To start off, a terrible pun.
What does a physicist eat with soup? Quarkers.
And this one is one of the best of a whole category of jokes, "The Mathematician, the Physicist, and the Engineer [and sometimes the Sociologist]," in which the mathematician is technically correct but ridiculously precise, the physicist is focused on the real world but the wrong part of the real world, the engineer is relentlessly practical, and the sociologist, if present, is vague, over-general, and not very scientific:
A mathematician, a physicist, a sociologist, and an engineer are traveling by train into Scotland. They see a brown cow. “Oh look,” says the sociologist, “Scottish cows are brown.” “No, no,” replies the physicist, “we perceive one of the cows in Scotland to be brown.” “You're both wrong,” replies the mathematician, shaking his head at his friends' muddled reasoning. “There is at least one cow in Scotland, of which at least one side appears to be brown.” “Oh, who cares?” asks the engineer. “Let's get out and milk the cow.”
Another MP&E[&S] (hey, that sounded like an IT abbreviation -- wonder if any of these involve computer scientists) joke, this time without the sociologist:
A mathematician, a physicist, and an engineer are staying in a hotel (perhaps the Hotel Infinity?). The physicist gets up in the middle of the night and sees a fire in the hall. Rubbing his chin, he concocts a method for manufacturing carbon dioxide from the nearby bucket of water to use in a makeshift fire extinguisher. While he's thinking, the engineer smells smoke, runs out, and dumps the bucket of water on the fire, effectively putting it out. In the morning, they discuss the events of the night with the mathematician. “Did you see the fire?” asks the physicist. “Oh, yes,” replies the mathematician, “I saw it before either of you did.” “Then why didn't you put it out?” says the engineer. The mathematician explains, “Well, there was a fire and a bucket of water – obviously a solution existed!”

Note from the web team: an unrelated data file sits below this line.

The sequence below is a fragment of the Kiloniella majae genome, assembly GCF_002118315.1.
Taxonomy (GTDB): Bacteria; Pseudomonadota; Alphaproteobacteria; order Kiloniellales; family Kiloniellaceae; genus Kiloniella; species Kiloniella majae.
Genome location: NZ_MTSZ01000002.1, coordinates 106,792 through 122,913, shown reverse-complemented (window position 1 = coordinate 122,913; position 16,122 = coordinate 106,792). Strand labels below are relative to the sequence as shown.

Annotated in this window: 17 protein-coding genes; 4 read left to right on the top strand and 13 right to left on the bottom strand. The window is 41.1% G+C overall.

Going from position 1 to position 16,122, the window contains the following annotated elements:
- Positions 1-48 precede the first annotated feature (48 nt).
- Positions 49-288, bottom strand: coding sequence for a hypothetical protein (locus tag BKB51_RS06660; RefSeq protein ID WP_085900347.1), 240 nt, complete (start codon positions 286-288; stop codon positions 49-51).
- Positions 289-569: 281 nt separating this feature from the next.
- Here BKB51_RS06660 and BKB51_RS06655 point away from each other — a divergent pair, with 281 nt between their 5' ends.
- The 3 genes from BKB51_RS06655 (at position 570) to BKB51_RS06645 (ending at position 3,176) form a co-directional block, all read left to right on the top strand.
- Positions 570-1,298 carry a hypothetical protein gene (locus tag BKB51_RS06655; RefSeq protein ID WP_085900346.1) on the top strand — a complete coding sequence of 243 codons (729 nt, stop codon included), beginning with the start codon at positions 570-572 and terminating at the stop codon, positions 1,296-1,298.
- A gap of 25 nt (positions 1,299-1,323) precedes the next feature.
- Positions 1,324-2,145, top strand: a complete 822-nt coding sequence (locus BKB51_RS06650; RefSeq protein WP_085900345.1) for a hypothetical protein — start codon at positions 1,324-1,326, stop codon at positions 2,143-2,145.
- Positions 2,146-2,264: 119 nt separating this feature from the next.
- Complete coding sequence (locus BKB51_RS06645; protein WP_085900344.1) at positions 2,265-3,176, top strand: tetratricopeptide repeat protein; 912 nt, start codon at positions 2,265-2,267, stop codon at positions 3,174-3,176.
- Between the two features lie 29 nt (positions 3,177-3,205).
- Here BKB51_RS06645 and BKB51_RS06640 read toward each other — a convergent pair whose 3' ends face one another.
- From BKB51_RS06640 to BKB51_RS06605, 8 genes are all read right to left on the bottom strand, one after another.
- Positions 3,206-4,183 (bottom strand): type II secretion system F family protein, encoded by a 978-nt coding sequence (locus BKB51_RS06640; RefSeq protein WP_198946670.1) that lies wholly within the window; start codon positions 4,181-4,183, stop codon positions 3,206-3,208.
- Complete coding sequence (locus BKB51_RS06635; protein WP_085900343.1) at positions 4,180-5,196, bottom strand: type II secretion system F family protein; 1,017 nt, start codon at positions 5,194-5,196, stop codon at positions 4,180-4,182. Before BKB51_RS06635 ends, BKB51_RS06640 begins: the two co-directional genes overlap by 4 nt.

An infinite number of mathematicians walk into a bar. "I want a pint of beer," says the first mathematician. "I'll have half of what he's having," says the second. "I'll have half of what he's having," says the third, and so all the way down, halving all the way. "OK," says the bartender, and gets two pints of beer. [Optional ending: "Separate tabs," say the mathematicians. An infinite number of mathematicians get thrown out of a bar.]
An infinite number of mathematicians walk into a bar. That's to be expected -- they never do watch where they're going. [Inspired by the joke, "Two men walk into a bar. The third one ducks."]
OK, enough walking into a bar jokes. They're not that great anyway, and besides, those are about mathematicians. Now for one that's true:
Physicist P.A.M. Dirac (he always used the initals) was famously untalkative. So much so, in fact, that his colleagues invented a unit of information flow – the dirac, equal to one word per hour.
Here's a one-word piece of physics-related humor: Feynman. If you've heard about his crazy escapades (say, picking all the locks at Los Alamos), you'll know why.